Do Not Resolve to “Get Organized” This Year

Organizing my Seed Stash

Organizing my Seed Stash (Photo credit: Chiot’s Run)

Happy New Year! I love the way a new year feels like a fresh start and a chance to try new things. I’ve written about throwing away your resolutions and instead turning them into goals, and I think that’s a great way to create a better and more productive and organized you in 2014!

Every year “get more organized” tops New Year’s resolutions lists and it’s a great intention but it can be overwhelming and difficult to focus on. The problem with resolving to get more organized is that it’s a vague goal that points to the negative and doesn’t give our brains something constructive to work on. What does “get more organized” mean to you? Think about it. What is the biggest pain point in your day? Focus on that. Read more

Throw Away Your New Year’s Resolution

Resolutions 2012

Resolutions 2012 (Photo credit: simplyla)

Happy New Year to all of you.  I hope 2014 brings you everything you desire!  But if you have a New Year’s Resolution — I urge you to throw it away.  Yep — that’s right.  I think there is a much better way to get organized, be healthier, become more productive etc. etc.

Get Rid of that Resolution

Check out my newest YouTube video for more on that:

It Really Works

This tactic really works.  And the reason I know is because I used it last year.  I’ve been into yoga here and there but really wanted to incorporate it into my life.  So instead of resolving to “do yoga” — I made a goal for myself to “practice yoga for 10 minutes a day.”

This very specific goal turned out to be the best approach for me.  It’s not overwhelming — I’m not intimidated by 10 minutes a day like I might be to commit to an hour long class a few times a week.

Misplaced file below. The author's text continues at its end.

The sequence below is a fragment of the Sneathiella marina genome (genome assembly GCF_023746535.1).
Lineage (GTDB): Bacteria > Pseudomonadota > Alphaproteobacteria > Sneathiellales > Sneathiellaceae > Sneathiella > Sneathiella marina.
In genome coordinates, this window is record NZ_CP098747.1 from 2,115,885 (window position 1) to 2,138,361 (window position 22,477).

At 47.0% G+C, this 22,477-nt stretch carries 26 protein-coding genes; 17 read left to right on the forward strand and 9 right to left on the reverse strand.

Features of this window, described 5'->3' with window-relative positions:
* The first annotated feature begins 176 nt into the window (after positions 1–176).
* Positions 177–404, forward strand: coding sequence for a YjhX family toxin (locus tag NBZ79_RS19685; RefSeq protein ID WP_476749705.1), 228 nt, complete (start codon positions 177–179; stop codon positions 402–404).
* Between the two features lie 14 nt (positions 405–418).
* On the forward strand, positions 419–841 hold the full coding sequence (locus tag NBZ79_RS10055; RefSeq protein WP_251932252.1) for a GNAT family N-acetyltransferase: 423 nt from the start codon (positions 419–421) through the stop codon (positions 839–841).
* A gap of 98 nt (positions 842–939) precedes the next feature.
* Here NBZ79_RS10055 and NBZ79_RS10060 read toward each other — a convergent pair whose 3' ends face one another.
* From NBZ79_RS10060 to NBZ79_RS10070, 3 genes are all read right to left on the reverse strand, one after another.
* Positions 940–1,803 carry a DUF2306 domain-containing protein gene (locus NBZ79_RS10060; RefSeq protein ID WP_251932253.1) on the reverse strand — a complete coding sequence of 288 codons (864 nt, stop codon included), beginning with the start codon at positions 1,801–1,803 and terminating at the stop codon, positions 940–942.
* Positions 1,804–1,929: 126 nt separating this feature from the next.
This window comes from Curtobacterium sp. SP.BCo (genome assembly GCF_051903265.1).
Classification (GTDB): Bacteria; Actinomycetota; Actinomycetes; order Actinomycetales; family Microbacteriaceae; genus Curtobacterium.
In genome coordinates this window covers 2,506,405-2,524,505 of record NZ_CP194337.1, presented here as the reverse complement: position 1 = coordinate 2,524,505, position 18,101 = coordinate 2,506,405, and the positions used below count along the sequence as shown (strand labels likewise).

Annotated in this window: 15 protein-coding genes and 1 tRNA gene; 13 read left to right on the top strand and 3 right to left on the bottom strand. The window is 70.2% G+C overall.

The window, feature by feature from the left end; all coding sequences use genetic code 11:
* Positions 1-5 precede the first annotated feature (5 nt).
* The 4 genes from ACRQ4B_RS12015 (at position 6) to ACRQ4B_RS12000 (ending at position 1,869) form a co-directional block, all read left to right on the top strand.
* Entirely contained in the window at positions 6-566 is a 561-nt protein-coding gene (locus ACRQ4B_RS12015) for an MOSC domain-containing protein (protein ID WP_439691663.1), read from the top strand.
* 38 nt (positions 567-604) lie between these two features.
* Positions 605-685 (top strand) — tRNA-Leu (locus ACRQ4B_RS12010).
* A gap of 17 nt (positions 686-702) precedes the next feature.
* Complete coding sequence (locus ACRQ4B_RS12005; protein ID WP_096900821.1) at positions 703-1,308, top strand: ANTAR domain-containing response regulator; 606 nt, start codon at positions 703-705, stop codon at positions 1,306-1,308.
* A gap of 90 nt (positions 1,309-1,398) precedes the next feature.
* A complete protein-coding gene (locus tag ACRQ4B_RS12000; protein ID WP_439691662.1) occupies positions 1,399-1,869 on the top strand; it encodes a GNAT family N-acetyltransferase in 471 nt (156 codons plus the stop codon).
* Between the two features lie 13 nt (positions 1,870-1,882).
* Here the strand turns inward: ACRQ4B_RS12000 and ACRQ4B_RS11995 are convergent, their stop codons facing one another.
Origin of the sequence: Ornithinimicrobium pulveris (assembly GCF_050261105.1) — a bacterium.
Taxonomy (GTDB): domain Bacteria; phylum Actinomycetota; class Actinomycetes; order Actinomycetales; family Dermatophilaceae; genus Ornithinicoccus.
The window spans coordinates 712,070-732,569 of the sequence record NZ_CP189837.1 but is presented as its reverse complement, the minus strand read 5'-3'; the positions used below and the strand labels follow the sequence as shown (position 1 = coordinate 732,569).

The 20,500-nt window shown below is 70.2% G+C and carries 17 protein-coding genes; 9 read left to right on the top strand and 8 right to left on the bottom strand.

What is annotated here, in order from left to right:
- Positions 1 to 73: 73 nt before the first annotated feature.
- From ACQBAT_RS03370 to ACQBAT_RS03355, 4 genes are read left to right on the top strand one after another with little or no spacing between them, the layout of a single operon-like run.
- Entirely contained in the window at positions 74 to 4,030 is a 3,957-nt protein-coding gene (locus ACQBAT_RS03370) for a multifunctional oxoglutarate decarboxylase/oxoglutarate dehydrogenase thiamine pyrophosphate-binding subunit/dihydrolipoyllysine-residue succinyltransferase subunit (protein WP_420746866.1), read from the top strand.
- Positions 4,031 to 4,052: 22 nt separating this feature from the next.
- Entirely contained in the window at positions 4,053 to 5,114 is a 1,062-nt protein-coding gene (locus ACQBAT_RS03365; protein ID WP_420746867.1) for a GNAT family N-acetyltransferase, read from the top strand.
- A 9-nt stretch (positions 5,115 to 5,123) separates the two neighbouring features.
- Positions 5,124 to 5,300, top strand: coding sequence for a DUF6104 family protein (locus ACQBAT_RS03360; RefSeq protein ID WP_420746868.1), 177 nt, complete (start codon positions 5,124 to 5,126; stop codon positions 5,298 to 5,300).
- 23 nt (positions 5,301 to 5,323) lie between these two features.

So since last year — every day (ok, most days…but I don’t beat myself up if I don’t do it) I do yoga for 10 minutes in the morning.  I love my teacher Esther Ekhart from YouTube!  By setting this reachable goal — I’ve been a lot happier and I’m proud to report that one year later — yoga is part of my everyday routine.

What’s your goal for this year?

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5 Ways to Remember Anything

Stuart Miles / FreeDigitalPhotos.net

I write down everything: To dos, books I want to read, groceries I need to get, websites I want to visit, gifts I want to buy, goals I’m trying to reach…I mean everything! Part of me does that so I can make the task or action a real concrete thing. Once I write something down it becomes attainable – it’s the first step of a plan to accomplish it. But the other part of me does it because I don’t want to forget it.

I rely on written list, emailed lists and lists in apps all day long to remember things. But what about when you are in a situation when you can’t write something down? You’re at the gym for instance and you have a great thought or remember something you need to do later… but there’s no pen and paper around. Or you’re taking a break from technology and don’t have your smart phone with you while you’re on vacation and inspiration hits you.
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Merry Christmas From ListProducer.com

Dear List Makers,

Hope you and yours have a wonderful Christmas!  Enjoy the day and leave your to-do list for tomorrow.

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List Maker Creates Career Success

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Have you ever wished there was someone to help you answer the question, “what do I want to do with my life?” Alex Cavoulacos is the Founder and COO of The Muse, the site that helps you do just that.

She uses lists to help herself be more productive and organized, and to assist others reach their potential – that’s why she’s a featured list producer!

Check out Alex’s “musings” on list making:

Q. What do you make lists about?

A. Anything I can think of can be a list. I of course keep track of my to dos using a list, but I make also lists of product ideas, travel destinations, present ideas (for myself and others), design inspiration for The Muse and candidates I’m excited about. That and many more!

I’m a big believer in having a single to do list for work though.

Q. How often do you make lists?
A. Making lists is part of my day to day. I don’t start new lists every day (I think it would be counterproductive at that point) but I do add to and re-visit lists near daily. I find that writing down and capturing ideas or thoughts instead of keeping them in my brain helps me increase focus and avoid that nagging feeling that I forgot something.

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